Linda J. Waite (Chair) is Lucy Flower professor of urban sociology and professor of sociology in the Department of Sociology, Population Research Center at the University of Chicago. She is also director of the Center on the Demography and Economics of Aging at NORC at the University of Chicago. Her current research interests include social demography; aging; the family; health; working families; and the link among biology, psychology, and the social world. She has conducted a pioneering study on marriage, which argues that marriage changes people’s behavior in ways that promote economic, emotional, and physical well-being. She has also studied the decision to cohabit, the transition from cohabitation to marriage and the characteristics of cohabiting unions. She has examined the role of religious participation over the life course and the lives of working couples with children. She has M.A. and Ph.D. degrees in sociology from the University of Michigan.
John T. Cacioppo is the Tiffany and Margaret Blake Distinguished Service professor at the University of Chicago, the director of the University of Chicago Center for Cognitive and Social Neuroscience, and the director of the Arete Initiative of the Office of the Vice President for Research and National Laboratories at the University of Chicago. Prior to joining the faculty at the University of Chicago, he served on the faculty of the University of Notre Dame (1977-1979), the University of Iowa (1979-1989), and the Ohio State University (1989-1999). Among the awards he has received are the Scientific Impact Award from the Society for Experimental Social Psychology (2009) and the Presidential Citation from the American
Psychological Association (2008). His current research interests include social neuroscience, social isolation and connection, and the evaluative processes (e.g., emotions, affects, and attitudes). He has a B.S. in economics from the University of Missouri, and M.A. and Ph.D. degrees in psychology from the Ohio State University.
Andrew J. Cherlin is the Benjamin H. Griswold III professor of public policy in the Department of Sociology at Johns Hopkins University. His research is in the sociology of families and public policy, and he has published books and articles on topics such as marriage and divorce, children’s well-being, intergenerational relations, family policy, and welfare policy. He is the principal investigator of the Three-City Study, an interdisciplinary study of low-income children and their caregivers in the postwelfare reform era. He has a B.S. in engineering and applied science from Yale University, and M.S. and Ph.D. degrees in sociology from the University of California, Los Angeles.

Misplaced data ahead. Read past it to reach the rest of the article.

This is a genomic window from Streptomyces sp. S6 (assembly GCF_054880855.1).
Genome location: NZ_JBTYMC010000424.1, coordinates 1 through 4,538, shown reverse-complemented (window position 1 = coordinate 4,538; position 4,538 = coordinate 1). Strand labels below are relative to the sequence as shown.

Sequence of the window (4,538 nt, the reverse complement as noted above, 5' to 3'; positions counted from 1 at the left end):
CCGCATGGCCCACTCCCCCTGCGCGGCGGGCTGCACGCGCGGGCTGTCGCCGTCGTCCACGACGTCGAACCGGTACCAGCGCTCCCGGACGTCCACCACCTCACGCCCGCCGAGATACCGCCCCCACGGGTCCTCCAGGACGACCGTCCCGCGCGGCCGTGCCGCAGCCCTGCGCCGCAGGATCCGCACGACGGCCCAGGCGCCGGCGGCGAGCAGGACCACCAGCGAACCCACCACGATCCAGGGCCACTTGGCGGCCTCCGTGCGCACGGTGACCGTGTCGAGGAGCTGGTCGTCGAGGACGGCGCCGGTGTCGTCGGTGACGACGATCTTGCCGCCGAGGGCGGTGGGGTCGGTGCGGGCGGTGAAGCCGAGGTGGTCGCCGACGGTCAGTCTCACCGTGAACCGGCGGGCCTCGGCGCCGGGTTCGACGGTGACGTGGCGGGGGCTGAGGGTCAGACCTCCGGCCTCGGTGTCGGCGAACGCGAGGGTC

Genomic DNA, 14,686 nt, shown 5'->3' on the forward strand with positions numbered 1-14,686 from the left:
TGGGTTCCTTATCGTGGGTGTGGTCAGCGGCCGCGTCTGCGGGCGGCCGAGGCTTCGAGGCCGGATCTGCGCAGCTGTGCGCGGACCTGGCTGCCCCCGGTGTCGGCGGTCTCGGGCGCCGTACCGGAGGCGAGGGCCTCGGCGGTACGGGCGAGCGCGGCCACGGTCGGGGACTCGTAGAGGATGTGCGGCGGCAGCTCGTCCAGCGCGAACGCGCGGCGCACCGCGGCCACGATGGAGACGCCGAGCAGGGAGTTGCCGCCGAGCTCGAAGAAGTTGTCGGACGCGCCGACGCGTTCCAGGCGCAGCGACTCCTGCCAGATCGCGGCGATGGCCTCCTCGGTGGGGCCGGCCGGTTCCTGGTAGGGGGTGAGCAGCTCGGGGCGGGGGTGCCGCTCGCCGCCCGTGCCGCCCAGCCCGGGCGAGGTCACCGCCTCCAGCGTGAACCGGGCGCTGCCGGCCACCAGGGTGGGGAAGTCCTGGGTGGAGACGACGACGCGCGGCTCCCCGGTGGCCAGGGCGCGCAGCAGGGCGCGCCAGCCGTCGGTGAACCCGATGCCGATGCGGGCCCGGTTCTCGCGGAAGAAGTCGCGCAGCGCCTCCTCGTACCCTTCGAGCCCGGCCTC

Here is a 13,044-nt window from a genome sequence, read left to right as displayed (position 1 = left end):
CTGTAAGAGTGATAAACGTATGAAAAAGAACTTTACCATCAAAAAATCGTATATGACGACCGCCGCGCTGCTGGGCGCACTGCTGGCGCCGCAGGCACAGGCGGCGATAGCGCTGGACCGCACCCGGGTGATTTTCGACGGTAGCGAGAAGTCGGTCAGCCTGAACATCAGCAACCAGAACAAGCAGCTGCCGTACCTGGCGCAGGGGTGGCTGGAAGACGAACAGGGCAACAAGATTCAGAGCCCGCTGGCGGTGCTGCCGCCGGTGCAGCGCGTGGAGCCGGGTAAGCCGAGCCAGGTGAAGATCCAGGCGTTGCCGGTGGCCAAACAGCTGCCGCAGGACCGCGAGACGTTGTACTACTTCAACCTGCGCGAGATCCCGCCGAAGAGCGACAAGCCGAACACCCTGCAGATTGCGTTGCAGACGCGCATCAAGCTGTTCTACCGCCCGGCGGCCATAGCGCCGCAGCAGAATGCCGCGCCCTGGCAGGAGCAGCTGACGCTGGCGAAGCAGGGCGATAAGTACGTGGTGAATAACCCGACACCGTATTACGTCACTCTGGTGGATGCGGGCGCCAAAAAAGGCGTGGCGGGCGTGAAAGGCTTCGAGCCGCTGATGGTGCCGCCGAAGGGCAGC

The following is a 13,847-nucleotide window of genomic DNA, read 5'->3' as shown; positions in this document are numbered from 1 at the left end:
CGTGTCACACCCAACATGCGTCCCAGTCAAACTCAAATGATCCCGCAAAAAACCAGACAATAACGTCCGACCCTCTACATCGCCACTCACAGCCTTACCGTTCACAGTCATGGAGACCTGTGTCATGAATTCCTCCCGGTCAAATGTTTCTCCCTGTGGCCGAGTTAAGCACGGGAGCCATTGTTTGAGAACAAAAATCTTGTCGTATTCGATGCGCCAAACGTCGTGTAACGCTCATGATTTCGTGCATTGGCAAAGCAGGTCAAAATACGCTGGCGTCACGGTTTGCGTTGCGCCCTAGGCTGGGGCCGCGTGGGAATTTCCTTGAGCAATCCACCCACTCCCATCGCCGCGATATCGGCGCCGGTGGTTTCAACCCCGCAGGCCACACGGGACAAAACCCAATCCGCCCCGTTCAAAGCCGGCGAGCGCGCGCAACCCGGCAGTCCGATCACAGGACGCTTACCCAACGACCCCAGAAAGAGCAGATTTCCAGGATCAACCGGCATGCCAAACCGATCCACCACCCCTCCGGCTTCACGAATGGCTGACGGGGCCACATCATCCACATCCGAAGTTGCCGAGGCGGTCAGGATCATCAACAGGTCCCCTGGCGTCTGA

Nicholas A. Christakis is professor of medical sociology in the Department of Health Care Policy at Harvard Medical School; professor of medicine in the Department of Medicine at Harvard Medical School; and professor of sociology in the Department of Sociology in the Harvard Faculty of Arts and Sciences. He is an internist and social scientist who conducts research on social factors that affect health, health care, and longevity. His lab is currently focused on the relationship between social networks and health, engaging two types of phenomena: the social, mathematical, and biological rules governing how social networks form (“connection”) and the biological and social implications of how they operate to influence thoughts, feelings, and behaviors (“contagion”). Other ongoing investigations in the lab consider the effects of neighborhoods on people’s health, the biodemographic determinants of longevity, the widowhood effect (“dying of a broken heart”), and the genetic bases for human behaviors. Christakis was elected to the Institute of Medicine in 2006. He has a B.S. in biology from Yale University, an M.D. from Harvard Medical School, an M.P.H. from Harvard School of Public Health, and a Ph.D. in sociology from the University of Pennsylvania.
Melissa Hardy is a distinguished professor of sociology and demography at Pennsylvania State University. She conducts research in mortality, health disparities, the demography of work and retirement, and inequality and financial security in old age. Her career interest in the retirement process includes gender and racial/ethnic differences in the timing and precipitants of retirement, as well as variation in the nature of the transition (e.g., distinctions between partial and complete retirement; between short-term retirement followed by reentry and sustained retirement; between retirement
from career jobs and retirement from bridge jobs). Her current work involves expanding information available for the original four cohorts addressed by the National Longitudinal Surveys, revisiting the Tremin Study of Women’s Health, connecting early life experiences to later life outcomes, and the modeling of intensive longitudinal data and comparative data on aging. She has a B.A. in sociology from Albright College and M.A. and Ph.D. degrees in sociology from Indiana University.